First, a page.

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The USPTO Re-Explains What “Means” Means

On March 18, 2024, the United States Patent and Trademark Office (USPTO) issued a Memorandum containing guidance to help patent examiners analyze claim language that may be interpreted as “means-plus-function” or “step-plus-function” language under 35 U.S.C. § 112(f). The USPTO said that the Memorandum was not a change in practice for examiners. Sometimes, however, how something … Continue Reading

The USPTO Speaks on Obviousness – Do Patent Practitioners Have an Answer?

The United States Patent and Trademark Office (USPTO) recently published updated guidance emphasizing a very flexible approach to determining obviousness under 35 U.S.C. § 103, consistent with the U.S. Supreme Court’s opinion in KSR v. Teleflex. The guidelines are written for USPTO personnel but combined with the Manual of Patent Examining Procedure (MPEP), they provide … Continue Reading

Proactive Strategies in IPRs after Allgenesis

A recent Federal Circuit decision, Allgenesis Biotherapeutics Inc. v. Cloudbreak Therapeutics, LLC, provides some interesting insights into patent challenge strategies, and their consequences, when a potentially infringing product is not yet on the market. Allgenesis, which has been developing a pterygium treatment product using nintedanib, filed an inter partes review (IPR) petition to try to … Continue Reading

Rulemaking at the US Patent Office: Does Director Guidance On Discretionary Denials of Review Require Opportunity for Public Comment?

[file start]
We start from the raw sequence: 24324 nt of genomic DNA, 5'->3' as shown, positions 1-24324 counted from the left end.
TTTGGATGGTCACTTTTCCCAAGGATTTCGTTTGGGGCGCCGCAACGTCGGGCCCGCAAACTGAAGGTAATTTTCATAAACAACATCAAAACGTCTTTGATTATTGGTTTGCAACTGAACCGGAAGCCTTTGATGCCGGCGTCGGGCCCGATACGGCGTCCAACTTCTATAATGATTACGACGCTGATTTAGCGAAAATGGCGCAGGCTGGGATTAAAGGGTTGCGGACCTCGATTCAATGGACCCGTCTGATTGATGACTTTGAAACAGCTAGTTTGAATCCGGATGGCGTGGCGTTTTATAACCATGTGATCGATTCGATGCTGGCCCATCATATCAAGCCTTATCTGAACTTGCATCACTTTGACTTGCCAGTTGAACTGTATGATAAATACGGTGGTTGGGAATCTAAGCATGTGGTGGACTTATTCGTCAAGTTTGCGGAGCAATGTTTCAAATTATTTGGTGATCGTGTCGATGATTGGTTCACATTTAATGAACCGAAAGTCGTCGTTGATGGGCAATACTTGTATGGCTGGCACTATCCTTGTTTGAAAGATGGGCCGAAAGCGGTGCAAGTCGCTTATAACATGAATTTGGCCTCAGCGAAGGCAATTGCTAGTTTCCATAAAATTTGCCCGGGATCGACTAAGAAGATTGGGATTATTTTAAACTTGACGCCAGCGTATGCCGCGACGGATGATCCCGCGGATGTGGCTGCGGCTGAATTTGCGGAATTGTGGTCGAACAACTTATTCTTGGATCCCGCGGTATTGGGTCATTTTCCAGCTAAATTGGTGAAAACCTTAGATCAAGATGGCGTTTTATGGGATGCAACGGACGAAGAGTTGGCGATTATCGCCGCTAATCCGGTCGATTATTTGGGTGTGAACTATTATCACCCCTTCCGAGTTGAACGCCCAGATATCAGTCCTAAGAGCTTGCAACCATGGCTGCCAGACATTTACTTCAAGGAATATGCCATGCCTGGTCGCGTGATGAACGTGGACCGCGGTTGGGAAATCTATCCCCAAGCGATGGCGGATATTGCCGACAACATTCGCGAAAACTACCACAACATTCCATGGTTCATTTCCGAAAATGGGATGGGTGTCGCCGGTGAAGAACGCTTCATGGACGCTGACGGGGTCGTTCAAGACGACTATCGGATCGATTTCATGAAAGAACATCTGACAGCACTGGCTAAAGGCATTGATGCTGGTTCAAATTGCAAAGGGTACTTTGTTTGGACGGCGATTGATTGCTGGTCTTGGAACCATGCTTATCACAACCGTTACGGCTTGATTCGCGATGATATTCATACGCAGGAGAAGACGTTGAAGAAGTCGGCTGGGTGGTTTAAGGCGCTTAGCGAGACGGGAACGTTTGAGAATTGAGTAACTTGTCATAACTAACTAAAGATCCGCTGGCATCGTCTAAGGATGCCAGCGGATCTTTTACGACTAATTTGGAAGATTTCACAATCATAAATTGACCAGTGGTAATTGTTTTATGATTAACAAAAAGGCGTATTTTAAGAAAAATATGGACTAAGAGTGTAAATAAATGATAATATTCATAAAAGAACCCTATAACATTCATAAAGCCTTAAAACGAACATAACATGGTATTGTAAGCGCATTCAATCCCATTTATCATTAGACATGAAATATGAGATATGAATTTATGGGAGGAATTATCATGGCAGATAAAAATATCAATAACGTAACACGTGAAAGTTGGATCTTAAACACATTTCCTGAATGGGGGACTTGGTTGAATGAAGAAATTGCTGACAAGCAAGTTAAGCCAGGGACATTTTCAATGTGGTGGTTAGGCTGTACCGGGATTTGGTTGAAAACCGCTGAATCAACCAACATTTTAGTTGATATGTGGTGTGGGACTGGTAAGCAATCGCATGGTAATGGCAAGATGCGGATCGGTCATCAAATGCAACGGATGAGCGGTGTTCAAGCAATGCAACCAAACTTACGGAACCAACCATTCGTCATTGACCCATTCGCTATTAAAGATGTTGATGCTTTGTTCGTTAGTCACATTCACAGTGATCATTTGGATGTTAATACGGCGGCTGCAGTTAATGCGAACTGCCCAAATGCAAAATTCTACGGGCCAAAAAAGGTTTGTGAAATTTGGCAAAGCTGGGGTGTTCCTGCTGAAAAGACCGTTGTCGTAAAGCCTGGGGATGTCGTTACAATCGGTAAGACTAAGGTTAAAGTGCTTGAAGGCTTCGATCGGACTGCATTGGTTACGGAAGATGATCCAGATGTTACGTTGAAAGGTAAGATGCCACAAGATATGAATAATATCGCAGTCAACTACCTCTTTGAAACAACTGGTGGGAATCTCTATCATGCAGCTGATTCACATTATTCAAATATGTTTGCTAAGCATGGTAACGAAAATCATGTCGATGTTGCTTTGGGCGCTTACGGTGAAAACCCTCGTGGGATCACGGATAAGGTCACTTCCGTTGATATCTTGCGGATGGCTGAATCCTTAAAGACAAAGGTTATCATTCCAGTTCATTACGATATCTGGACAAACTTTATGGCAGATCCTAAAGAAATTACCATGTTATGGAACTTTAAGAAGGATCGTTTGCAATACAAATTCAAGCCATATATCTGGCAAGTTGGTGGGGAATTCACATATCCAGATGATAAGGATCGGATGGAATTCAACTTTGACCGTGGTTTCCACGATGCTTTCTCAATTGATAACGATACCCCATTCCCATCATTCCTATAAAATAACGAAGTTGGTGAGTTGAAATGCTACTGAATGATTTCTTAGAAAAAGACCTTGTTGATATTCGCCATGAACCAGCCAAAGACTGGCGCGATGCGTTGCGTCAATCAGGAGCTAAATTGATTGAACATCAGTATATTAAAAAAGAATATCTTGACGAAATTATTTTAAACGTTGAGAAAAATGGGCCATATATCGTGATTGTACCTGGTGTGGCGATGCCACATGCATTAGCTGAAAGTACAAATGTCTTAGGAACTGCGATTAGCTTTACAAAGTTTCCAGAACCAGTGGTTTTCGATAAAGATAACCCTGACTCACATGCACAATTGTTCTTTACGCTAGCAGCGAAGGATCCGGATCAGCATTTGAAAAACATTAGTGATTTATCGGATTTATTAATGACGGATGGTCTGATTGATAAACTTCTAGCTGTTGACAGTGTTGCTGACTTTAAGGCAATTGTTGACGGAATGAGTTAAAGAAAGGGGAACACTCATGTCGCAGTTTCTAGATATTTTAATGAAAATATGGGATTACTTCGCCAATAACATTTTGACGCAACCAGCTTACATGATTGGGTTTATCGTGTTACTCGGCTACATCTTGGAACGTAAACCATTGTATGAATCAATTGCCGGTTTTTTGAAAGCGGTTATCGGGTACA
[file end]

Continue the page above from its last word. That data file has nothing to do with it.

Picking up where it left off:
The Federal Circuit has refused to uphold the dismissal of a complaint alleging that the Director of the Patent and Trademark Office (PTO) improperly issued instructions to PTAB judges regarding whether to institute requested patent review proceedings. The complaint alleges that the so-called Fintiv factors – initially set forth in two opinions designated by the … Continue Reading

ITC Section 337: Tips for Avoiding Discretionary Denials at the PTAB

We previously wrote that a co-pending ITC Section 337 investigation virtually guarantees that the Patent Trial and Appeal Board (PTAB) will exercise its discretionary power to deny institution under 35 U.S.C. §§ 314(a) and 324(a) when considering a petition for inter partes review (IPR) or post-grant review (PGR). See ITC Section 337: Kiss of Death … Continue Reading

ITC Section 337: Kiss of Death for PTAB Proceedings

When considering a petition for post-grant review (PGR) or inter partes review (IPR), the Patent Trial and Appeal Board (PTAB) has discretion to deny institution under 35 U.S.C. §§ 314(a) and 324(a). The PTAB’s Consolidated Trial Practice Guide provides that, when exercising its discretion, the Board may consider “events in other proceedings related to the … Continue Reading